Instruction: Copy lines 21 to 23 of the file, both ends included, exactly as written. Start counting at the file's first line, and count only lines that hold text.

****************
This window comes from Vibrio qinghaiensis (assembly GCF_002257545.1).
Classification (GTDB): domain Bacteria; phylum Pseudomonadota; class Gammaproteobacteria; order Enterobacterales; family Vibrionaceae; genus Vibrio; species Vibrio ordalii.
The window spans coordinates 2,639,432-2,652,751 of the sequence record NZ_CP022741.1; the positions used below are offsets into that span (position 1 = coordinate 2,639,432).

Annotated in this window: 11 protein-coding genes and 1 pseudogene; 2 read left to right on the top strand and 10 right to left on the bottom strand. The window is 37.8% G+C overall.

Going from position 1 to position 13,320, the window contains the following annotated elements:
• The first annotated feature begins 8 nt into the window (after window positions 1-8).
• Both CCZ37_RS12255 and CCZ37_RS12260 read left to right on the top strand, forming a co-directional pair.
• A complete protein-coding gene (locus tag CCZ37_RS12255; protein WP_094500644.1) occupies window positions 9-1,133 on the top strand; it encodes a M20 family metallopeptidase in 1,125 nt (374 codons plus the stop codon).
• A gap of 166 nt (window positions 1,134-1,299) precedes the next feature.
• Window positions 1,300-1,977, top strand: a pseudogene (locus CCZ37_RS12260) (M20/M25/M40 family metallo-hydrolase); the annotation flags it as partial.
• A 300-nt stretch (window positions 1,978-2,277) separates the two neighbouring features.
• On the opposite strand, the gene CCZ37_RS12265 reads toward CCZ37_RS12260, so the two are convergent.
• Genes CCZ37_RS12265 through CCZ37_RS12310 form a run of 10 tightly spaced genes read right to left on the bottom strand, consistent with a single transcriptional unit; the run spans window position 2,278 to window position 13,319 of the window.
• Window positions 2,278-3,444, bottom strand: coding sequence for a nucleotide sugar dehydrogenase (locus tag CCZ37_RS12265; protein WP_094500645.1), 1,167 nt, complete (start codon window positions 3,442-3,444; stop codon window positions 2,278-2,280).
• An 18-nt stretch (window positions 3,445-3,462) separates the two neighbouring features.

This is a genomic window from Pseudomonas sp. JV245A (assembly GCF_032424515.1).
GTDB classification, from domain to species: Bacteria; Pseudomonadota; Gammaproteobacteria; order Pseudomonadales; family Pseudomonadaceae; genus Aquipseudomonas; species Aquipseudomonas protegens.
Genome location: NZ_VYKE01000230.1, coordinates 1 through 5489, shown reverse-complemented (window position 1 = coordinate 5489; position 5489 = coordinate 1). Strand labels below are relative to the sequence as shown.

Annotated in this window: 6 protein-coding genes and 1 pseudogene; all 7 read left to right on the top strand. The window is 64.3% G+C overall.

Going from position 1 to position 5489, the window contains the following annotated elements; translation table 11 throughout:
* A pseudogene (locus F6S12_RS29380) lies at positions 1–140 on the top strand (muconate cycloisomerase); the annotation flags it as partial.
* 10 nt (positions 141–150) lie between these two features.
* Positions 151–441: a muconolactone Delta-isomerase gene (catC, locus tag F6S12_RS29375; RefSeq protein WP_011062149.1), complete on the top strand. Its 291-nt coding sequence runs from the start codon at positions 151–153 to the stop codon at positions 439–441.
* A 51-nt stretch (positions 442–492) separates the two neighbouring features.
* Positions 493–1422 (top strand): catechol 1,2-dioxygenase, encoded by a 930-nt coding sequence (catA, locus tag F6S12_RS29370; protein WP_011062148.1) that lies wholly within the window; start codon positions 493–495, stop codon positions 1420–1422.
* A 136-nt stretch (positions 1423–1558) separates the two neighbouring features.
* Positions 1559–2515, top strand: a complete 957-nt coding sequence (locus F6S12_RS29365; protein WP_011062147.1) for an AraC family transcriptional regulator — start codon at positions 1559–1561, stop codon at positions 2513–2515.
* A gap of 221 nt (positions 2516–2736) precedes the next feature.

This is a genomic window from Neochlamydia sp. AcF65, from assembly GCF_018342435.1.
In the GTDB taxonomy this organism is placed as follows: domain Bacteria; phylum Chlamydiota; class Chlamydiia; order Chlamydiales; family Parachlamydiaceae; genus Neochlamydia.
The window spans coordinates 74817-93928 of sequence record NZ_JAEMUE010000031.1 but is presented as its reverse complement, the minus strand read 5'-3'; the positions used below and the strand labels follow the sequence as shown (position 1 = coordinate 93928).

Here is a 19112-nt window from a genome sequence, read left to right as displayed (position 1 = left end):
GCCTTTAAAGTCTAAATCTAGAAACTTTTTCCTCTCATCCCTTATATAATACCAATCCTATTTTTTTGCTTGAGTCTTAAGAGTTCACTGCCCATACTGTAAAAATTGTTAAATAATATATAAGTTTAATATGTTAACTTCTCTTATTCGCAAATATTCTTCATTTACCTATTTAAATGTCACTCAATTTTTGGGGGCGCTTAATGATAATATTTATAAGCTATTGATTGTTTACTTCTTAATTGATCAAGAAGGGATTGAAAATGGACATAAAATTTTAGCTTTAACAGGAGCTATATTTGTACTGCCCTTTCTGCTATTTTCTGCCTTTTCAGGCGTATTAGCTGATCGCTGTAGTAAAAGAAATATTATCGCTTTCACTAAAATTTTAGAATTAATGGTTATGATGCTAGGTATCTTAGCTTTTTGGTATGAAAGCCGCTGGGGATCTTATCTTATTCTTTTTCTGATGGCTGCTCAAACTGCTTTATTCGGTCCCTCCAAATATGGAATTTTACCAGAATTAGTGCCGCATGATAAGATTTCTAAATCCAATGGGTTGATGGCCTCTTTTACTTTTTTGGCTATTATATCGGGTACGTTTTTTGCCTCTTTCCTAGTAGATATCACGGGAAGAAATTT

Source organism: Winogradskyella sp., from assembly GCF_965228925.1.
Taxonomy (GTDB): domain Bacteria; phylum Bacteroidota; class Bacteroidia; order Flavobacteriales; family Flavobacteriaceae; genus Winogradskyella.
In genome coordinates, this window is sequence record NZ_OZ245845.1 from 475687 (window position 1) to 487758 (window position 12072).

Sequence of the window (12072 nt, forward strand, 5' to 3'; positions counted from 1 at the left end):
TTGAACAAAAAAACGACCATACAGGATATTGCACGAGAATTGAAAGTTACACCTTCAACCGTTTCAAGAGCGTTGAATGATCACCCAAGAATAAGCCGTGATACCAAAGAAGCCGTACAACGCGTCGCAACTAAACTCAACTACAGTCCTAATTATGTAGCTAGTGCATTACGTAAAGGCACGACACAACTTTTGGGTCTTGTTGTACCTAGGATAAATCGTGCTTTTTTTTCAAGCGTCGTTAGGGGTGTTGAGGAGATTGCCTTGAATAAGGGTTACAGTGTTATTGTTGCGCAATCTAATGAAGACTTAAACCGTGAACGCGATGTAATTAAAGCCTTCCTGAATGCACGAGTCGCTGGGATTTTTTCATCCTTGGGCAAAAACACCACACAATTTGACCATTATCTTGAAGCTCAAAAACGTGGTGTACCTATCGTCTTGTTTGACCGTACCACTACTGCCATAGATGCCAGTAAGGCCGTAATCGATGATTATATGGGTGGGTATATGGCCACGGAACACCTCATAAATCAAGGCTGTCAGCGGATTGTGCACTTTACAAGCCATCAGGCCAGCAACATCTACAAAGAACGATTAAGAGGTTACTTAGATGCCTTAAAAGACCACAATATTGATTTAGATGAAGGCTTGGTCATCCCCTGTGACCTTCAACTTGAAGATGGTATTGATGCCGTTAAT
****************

* A pseudogene (locus F6S12_RS29380) lies at positions 1–140 on the top strand (muconate cycloisomerase); the annotation flags it as partial.
* 10 nt (positions 141–150) lie between these two features.
* Positions 151–441: a muconolactone Delta-isomerase gene (catC, locus tag F6S12_RS29375; RefSeq protein WP_011062149.1), complete on the top strand. Its 291-nt coding sequence runs from the start codon at positions 151–153 to the stop codon at positions 439–441.